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A classic revisited

Peter and the Starcatchers

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Children's literature is often a source of entertainment for adults as well as children. For evidence, one needs only to point at the wildly popular Harry Potter books or Philip Pullman's marvelous His Dark Materials trilogy. Anticipation for the latest in kiddie lit, Dave Barry and Ridley Pearson's Peter and the Starcatchers--a prequel to J.M. Barrie's classic Peter Pan, has been high. If the hype turns out to be unjustified, Barry and Pearson clearly mean well with Starcatchers, intending to give a good swashbuckling to a beloved classic.

Barry, perhaps known best as a humor columnist, and Pearson, a writer of suspense thrillers and sometime Idaho resident, have noble intentions with this book. Their attempt to return Romanticism to children's literature is refreshing, as is their rejection of kiddie lit traditions such as depressing naturalism à la Beverly Cleary or scatological twaddle like Zombie Butts from Uranus! and its sequel, The Day My Butt Went Psycho!. For its own part, Peter and the Starcatchers has an old-fashioned adventurous plot, with high-stakes battles between good and evil. What's missing is a fine ear for its genre. Simply put, Starcatchers lacks magic.

As they've written a prequel to someone else's story, Barry and Pearson must be aware that they've invited inevitable comparisons to Peter Pan. Yet they seem to miss Peter Pan's point in their very first pages. Starcatchers' Peter "had no idea how old he really was, so he gave himself whatever age suited him, and it suited him to always be one year older than the oldest of his mates." Whereas Barrie's Peter Pan, when asked his age, answers thusly: "'I don't know,' he replied uneasily, 'but I am quite young.'" Barrie's Peter Pan is so paranoid about aging that there's a neurosis named for it. Barry and Pearson aren't stupid, so one wonders how they could miss such a huge thing. This fundamental misunderstanding of the psychology of their main character sets the tone for Starcatchers, but it's only the tip of the iceberg.

The plot of Starcatchers, centering on three ships, two villains and one precious cargo making their way across the water, is insubstantial: connecting dots A-to-B-to-C until the end. The details on which the plot hangs--descriptions of people, settings, action--are likewise flimsy. Where Barrie gives us fresh description, like that of the tiny pearls of Peter Pan's baby teeth, Barry and Pearson eschew evocations for approximations. Most of Starcatchers' characters are either caricatures, in the case of the villainous adults, or paper-thin, in the case of protagonists Peter, Mary and their retinue. It's impossible to be chilled by the authors' proto-Captain Hook, Black Stache, and it's equally impossible to wholeheartedly care about Peter--a stock Plucky Boy character barely differentiated from the hundreds of Plucky Boy characters in other books.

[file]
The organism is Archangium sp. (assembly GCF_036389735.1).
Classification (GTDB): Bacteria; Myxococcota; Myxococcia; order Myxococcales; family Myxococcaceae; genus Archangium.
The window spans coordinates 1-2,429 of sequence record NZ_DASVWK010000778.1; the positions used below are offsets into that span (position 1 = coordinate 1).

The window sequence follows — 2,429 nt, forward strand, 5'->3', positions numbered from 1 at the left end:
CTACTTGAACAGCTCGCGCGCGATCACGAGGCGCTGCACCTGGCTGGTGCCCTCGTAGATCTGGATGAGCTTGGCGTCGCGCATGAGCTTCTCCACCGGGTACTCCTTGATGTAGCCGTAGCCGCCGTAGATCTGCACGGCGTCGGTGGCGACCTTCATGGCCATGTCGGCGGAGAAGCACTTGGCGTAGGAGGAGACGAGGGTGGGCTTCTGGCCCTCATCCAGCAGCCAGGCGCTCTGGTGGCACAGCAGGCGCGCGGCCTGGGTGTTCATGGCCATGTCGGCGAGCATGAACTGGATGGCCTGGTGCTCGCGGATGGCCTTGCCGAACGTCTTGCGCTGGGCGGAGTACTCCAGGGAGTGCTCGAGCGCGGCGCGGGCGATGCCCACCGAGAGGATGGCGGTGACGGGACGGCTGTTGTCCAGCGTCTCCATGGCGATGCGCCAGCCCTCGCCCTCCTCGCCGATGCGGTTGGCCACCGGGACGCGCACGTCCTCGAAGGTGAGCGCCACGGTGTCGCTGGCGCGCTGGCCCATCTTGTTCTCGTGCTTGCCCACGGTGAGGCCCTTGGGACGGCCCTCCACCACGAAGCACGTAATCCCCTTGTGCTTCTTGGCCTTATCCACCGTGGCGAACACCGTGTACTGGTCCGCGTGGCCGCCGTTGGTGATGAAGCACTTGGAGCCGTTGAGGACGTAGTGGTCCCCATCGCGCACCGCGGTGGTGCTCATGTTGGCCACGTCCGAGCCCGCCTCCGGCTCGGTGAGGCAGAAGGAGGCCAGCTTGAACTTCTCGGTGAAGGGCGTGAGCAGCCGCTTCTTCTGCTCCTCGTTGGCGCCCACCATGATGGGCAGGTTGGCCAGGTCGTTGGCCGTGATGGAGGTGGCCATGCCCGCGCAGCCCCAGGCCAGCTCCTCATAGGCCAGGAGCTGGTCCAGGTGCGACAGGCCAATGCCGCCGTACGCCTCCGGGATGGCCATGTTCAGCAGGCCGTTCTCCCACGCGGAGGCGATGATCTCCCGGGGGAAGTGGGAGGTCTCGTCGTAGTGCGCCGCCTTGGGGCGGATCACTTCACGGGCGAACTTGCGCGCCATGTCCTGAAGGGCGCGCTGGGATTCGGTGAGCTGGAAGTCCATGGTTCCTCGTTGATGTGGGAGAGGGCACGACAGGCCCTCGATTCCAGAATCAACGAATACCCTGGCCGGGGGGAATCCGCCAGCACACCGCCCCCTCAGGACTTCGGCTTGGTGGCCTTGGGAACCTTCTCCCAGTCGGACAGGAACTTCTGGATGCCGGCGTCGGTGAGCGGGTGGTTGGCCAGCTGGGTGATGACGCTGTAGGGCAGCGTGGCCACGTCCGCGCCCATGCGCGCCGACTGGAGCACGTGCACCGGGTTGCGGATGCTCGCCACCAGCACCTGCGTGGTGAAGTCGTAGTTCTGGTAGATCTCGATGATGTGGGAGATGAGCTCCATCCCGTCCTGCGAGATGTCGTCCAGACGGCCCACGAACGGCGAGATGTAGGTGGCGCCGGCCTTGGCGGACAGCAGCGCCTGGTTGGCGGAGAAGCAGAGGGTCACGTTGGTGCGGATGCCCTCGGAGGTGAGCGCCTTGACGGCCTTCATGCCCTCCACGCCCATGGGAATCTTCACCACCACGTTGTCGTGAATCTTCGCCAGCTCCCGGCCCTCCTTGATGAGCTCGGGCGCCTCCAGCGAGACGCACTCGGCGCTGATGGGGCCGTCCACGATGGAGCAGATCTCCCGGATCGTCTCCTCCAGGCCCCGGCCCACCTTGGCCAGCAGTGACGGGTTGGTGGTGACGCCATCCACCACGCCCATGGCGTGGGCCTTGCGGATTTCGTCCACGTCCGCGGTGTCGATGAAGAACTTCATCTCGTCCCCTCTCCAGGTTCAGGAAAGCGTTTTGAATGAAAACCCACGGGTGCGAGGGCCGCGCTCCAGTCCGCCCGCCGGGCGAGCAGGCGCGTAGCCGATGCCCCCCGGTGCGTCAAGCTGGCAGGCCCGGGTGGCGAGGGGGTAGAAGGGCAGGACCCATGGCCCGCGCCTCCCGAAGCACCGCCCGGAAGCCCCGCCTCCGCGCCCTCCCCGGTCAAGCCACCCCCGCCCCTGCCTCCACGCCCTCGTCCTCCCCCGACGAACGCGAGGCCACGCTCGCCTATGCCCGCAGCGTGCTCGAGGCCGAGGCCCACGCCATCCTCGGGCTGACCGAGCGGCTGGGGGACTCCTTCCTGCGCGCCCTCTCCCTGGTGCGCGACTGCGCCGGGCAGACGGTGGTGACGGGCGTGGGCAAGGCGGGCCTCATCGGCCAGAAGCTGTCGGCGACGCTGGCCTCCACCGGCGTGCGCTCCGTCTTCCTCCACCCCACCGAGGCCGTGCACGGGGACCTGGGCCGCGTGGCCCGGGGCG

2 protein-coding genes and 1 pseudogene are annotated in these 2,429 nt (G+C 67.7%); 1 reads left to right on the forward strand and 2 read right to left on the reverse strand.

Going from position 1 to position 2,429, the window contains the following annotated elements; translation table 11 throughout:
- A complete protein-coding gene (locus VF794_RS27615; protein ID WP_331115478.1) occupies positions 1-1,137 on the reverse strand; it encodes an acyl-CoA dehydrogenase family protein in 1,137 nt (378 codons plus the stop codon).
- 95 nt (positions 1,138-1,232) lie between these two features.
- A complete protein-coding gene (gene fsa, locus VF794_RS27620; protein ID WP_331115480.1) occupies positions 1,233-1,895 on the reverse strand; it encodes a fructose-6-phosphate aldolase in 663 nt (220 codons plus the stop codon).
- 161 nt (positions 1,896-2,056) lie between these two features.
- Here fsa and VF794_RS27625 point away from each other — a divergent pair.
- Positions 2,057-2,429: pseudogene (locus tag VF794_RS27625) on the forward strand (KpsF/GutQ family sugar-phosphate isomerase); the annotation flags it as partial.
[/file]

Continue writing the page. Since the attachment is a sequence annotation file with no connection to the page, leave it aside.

To be fair, Barry and Pearson deserve some credit for writing Starcatchers. Their hearts are in the right place, and there's always the potential for generating interest in the original. But Starcatchers itself is such light fare. We all know authors mustn't drop random f-bombs or include explicit sex in children's books, and the ideas must not be too abstract, but Barry and Pearson also strip away any interesting complexities of characterization, plot and theme. Too often, the difference between authors who break form and write a children's book (like Barry and Pearson) and writers whose primary audience is children, is an understanding of what stays in children's books. Too often the former type of author writes down to kids, while the latter writes for them as (albeit less experienced) people.

As a prequel, Peter and the Starcatchers does not fit with Barrie's Peter Pan. Starcatchers ducks the original's magic as well as its wistful tone and melancholy. Yet if a reader has only seen Disney's cartoon version of Peter Pan (which has got to be the version Barry and Pearson wrote from), then Peter and the Starcatchers is less of a wash. There's still the temptation to recommend skipping Peter and the Starcatchers for the original. Barry and Pearson are both talented writers in their own right, but that doesn't yet include thoughtful children's literature. Starcatchers is benevolently inoffensive fluff that doesn't stick. I suspect many children (forget the adults) will find their intelligence insulted by this well-meaning but weightless book and will turn to more enduring stories.

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